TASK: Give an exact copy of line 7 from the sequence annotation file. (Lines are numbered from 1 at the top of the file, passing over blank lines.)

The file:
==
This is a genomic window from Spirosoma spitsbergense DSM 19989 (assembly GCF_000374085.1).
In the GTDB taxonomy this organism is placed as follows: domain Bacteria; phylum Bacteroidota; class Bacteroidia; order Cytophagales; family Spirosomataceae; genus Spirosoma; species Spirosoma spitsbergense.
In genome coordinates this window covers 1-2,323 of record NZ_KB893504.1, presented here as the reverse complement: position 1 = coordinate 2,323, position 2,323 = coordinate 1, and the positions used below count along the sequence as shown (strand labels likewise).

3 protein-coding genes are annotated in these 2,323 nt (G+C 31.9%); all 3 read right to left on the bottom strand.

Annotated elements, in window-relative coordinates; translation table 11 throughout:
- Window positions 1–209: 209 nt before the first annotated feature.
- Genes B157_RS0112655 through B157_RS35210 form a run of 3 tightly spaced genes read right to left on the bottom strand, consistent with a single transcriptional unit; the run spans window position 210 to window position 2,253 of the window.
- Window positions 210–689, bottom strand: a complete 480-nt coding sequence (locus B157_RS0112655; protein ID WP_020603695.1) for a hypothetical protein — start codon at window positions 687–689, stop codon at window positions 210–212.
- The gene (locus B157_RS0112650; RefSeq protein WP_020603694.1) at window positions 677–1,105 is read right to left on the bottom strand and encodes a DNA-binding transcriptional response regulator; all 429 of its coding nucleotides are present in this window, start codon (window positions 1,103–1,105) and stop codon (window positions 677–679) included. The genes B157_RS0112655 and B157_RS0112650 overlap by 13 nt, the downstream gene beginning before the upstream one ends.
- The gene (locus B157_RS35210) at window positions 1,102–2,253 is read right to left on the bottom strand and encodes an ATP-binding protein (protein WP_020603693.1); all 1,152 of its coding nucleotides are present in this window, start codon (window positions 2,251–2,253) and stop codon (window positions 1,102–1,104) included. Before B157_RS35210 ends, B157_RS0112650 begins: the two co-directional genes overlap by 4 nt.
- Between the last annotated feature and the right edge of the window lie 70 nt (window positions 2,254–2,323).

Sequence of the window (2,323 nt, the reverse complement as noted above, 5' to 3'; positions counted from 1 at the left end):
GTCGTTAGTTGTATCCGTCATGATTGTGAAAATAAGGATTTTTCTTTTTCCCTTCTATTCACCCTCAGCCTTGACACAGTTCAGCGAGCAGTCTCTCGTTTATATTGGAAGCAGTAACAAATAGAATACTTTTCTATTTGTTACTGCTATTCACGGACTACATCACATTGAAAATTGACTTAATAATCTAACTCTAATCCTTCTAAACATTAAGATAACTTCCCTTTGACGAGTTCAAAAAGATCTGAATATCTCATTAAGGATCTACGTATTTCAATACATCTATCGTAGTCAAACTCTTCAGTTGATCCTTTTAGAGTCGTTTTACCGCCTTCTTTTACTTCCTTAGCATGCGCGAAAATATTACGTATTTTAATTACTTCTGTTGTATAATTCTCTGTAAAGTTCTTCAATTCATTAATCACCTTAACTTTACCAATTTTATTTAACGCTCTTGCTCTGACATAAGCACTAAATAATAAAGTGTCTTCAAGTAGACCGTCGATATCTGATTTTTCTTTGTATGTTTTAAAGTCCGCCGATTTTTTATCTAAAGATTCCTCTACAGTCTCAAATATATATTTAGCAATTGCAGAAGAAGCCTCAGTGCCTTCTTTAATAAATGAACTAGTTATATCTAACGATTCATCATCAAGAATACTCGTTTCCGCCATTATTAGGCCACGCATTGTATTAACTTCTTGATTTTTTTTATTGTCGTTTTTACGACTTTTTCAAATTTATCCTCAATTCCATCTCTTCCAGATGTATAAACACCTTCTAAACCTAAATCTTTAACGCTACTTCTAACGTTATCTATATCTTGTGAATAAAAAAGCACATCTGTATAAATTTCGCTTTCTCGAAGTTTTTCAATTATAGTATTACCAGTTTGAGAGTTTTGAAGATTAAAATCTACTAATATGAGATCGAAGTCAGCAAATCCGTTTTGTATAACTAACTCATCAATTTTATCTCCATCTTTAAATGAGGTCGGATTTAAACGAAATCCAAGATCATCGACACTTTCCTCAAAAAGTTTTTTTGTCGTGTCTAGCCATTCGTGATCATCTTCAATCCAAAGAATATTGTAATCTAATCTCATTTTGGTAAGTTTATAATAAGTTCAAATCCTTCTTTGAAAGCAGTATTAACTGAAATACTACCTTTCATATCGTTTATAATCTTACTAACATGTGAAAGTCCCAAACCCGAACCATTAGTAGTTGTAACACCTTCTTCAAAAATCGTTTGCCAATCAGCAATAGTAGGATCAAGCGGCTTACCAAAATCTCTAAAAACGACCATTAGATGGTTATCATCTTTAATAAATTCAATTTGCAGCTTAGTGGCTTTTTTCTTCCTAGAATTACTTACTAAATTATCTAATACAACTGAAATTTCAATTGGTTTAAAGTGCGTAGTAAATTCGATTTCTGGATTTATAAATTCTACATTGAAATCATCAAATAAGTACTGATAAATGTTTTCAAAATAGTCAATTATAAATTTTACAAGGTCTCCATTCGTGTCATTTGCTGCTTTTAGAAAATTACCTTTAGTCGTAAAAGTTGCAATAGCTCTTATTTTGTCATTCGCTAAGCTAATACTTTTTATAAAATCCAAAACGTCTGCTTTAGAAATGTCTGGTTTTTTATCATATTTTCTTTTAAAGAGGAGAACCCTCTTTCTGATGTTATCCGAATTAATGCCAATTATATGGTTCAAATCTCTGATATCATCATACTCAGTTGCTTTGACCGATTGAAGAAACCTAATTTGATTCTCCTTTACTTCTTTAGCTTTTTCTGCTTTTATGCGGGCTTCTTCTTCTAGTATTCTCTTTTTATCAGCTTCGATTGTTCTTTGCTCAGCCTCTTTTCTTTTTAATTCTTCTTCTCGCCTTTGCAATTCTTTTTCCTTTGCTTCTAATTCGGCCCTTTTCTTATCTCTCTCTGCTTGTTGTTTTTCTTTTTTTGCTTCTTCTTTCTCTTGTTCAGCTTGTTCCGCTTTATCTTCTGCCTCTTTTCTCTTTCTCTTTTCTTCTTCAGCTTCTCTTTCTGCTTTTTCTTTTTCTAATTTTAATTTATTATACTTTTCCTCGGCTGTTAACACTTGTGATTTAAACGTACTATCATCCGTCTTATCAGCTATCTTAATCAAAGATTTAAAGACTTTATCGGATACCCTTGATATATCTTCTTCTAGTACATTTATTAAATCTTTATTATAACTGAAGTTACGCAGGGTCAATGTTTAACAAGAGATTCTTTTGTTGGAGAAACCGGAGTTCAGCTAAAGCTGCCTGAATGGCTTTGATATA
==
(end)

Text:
- Genes B157_RS0112655 through B157_RS35210 form a run of 3 tightly spaced genes read right to left on the bottom strand, consistent with a single transcriptional unit; the run spans window position 210 to window position 2,253 of the window.